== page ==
I actually took this photo, and I’m not a great photographer. But that is how beautiful Lake Atitlan is. In 1993 I was working for Western Union’s international division, and I made a trip to Guatemala to visit our agents there. I don’t remember their names now, but they were very professional and kind to me (and all men, as was customary at the time).
We had our meetings in Guatemala City, which was like almost every other modern city except for the altitude (4550 feet, almost a mile-high city) and the tendency for the power to go out occasionally. The agents were very hospitable and took me out to an excellent Italian restaurant known for its seafood for dinner. They had urged me to plan on staying for the weekend, saying they would “show me around,” so I did.
The next morning I puffed up the stairs to the breakfast room at the hotel, feeling the altitude. My hosts picked me up and off we went, climbing higher and higher into the mountains. Then we wound around and down a mountain, passing villages named after saints, and arrived at Panajachel. Lake Atitlan is surrounded by volcanos, some active and some not. The lake is extremely deep and very still, except for before sunset, when a wind moves across the water. It is said to be the spirit of an indigenous girl who was killed by her lover. This photo was taken on the way down Panajachel.
The village itself was an old hippie hangout and spotted with Europeans in ragged clothes. I bought a red wool jacket trimmed with black braid and contemplated jewelry. We had lunch at a cafe and ate salsa the Guatemalan way, scooped up with small, soft flour tortillas.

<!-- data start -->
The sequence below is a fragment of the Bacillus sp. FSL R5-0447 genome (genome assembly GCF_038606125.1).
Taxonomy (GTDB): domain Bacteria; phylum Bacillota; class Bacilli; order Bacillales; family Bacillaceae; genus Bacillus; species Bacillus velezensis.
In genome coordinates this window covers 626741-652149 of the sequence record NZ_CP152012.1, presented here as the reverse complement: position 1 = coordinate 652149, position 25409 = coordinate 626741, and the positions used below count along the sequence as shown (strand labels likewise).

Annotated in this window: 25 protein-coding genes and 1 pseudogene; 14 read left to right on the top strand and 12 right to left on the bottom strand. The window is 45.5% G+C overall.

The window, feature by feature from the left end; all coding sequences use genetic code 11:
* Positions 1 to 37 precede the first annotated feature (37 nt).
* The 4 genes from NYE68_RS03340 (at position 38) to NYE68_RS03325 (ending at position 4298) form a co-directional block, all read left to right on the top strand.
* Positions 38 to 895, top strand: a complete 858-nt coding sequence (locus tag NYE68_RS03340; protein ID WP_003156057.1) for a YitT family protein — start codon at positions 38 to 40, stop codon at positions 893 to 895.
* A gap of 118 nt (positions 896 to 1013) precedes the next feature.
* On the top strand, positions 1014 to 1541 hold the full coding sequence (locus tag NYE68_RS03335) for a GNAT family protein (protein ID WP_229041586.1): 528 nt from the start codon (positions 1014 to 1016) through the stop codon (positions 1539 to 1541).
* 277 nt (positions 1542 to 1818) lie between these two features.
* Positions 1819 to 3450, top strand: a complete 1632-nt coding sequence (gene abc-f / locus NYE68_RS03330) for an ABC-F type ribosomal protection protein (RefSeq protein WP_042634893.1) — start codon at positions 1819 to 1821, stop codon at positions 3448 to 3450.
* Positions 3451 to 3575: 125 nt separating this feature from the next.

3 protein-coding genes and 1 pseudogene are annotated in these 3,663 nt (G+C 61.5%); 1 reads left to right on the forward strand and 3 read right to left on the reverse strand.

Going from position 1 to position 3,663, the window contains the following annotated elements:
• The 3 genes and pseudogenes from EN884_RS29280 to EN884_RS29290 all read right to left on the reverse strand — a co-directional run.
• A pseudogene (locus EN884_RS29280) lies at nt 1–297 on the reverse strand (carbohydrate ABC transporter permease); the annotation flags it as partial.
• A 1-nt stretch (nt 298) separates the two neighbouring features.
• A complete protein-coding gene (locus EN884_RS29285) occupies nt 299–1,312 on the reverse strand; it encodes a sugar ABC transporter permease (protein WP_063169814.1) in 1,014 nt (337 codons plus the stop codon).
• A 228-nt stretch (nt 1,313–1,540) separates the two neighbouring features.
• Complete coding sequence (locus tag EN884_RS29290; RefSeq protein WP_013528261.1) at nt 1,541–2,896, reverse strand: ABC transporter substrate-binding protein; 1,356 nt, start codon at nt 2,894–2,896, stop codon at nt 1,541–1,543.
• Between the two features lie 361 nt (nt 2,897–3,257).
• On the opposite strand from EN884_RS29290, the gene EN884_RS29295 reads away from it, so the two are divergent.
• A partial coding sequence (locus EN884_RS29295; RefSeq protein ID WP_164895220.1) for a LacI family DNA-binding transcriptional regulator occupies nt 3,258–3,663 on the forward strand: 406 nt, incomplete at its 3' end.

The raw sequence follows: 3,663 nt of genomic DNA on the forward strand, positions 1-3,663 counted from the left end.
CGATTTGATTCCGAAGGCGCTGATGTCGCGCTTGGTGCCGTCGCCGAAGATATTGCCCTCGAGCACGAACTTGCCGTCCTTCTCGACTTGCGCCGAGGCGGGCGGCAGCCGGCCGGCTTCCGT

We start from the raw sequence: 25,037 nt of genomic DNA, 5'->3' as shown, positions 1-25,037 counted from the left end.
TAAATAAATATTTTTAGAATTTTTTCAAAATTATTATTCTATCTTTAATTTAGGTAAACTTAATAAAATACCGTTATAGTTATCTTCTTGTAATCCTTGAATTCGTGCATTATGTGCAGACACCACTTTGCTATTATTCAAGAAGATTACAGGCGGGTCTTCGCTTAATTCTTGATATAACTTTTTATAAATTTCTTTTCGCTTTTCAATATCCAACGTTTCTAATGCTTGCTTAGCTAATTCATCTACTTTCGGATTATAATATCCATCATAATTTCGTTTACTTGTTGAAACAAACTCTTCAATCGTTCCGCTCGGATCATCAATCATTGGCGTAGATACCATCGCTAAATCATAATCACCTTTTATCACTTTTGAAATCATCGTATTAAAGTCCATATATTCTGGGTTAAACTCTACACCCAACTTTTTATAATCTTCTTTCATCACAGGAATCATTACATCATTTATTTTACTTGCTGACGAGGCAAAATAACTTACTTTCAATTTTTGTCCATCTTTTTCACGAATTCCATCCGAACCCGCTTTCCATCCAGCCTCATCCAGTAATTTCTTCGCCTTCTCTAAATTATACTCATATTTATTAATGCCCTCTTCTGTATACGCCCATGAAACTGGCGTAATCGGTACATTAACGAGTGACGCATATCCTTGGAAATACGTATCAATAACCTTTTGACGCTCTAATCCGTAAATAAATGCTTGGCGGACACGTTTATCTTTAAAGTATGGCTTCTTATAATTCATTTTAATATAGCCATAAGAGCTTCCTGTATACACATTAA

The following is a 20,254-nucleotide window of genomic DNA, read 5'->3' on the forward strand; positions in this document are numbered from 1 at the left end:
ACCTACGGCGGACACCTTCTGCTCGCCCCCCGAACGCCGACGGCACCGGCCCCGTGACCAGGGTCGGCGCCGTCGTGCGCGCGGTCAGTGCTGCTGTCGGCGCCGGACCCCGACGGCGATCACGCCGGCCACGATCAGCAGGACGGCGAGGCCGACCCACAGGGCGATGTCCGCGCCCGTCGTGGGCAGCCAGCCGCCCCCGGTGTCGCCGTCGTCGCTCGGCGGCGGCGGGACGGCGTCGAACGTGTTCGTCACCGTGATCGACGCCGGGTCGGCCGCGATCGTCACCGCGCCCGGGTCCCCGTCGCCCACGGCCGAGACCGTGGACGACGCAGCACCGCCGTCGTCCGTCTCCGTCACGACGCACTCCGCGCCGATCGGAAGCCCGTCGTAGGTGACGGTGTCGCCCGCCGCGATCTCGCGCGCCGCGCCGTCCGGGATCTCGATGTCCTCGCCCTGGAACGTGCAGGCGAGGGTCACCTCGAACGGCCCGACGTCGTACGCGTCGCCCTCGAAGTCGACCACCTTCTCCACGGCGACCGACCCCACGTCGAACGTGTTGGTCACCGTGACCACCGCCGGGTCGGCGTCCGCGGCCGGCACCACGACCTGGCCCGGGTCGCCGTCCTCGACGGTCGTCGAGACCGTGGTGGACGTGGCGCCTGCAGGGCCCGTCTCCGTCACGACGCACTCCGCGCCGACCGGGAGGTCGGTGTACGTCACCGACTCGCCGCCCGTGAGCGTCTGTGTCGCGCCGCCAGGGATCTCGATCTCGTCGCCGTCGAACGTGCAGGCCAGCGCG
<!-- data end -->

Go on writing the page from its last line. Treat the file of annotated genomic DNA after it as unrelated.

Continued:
Then my hosts took me to Antigua Guatemala, an old and well-preserved city with Spanish Baroque architecture and ruined churches from the 1700’s. I was a happy tourist. The shadows drifted toward evening. Suddenly my hosts snapped to attention. “We have to go,” they said. “Now.”
I hopped in the car and watched as the old Mercedes picked up speed. When we hit the highway the car practically took flight. As darkness fell we sped toward Guatemala City. I saw groups of people standing by the side of the road with bonfires, more and more of them as we got closer to the city. “What is that?” I asked, but no one answered me.
We arrived at my hotel and my hosts escorted me in. “Now I will tell you,” the lead agent said. “Tonight one of the Mayan exiles is coming back to Guatemala. There are two school bus loads of Mayans coming with her, and we expect trouble with the police. So we needed to get off the highway before dark and get you safely to the hotel.”
I’m not sure if the exile was Rigoberta Menchu, who had won the Nobel Peace Prize the year before for her advocacy for the indigenous Mayan people in Guatemala. But I’ll never forget that clear, limpid lake, or the sight of bonfires along the highway as night fell.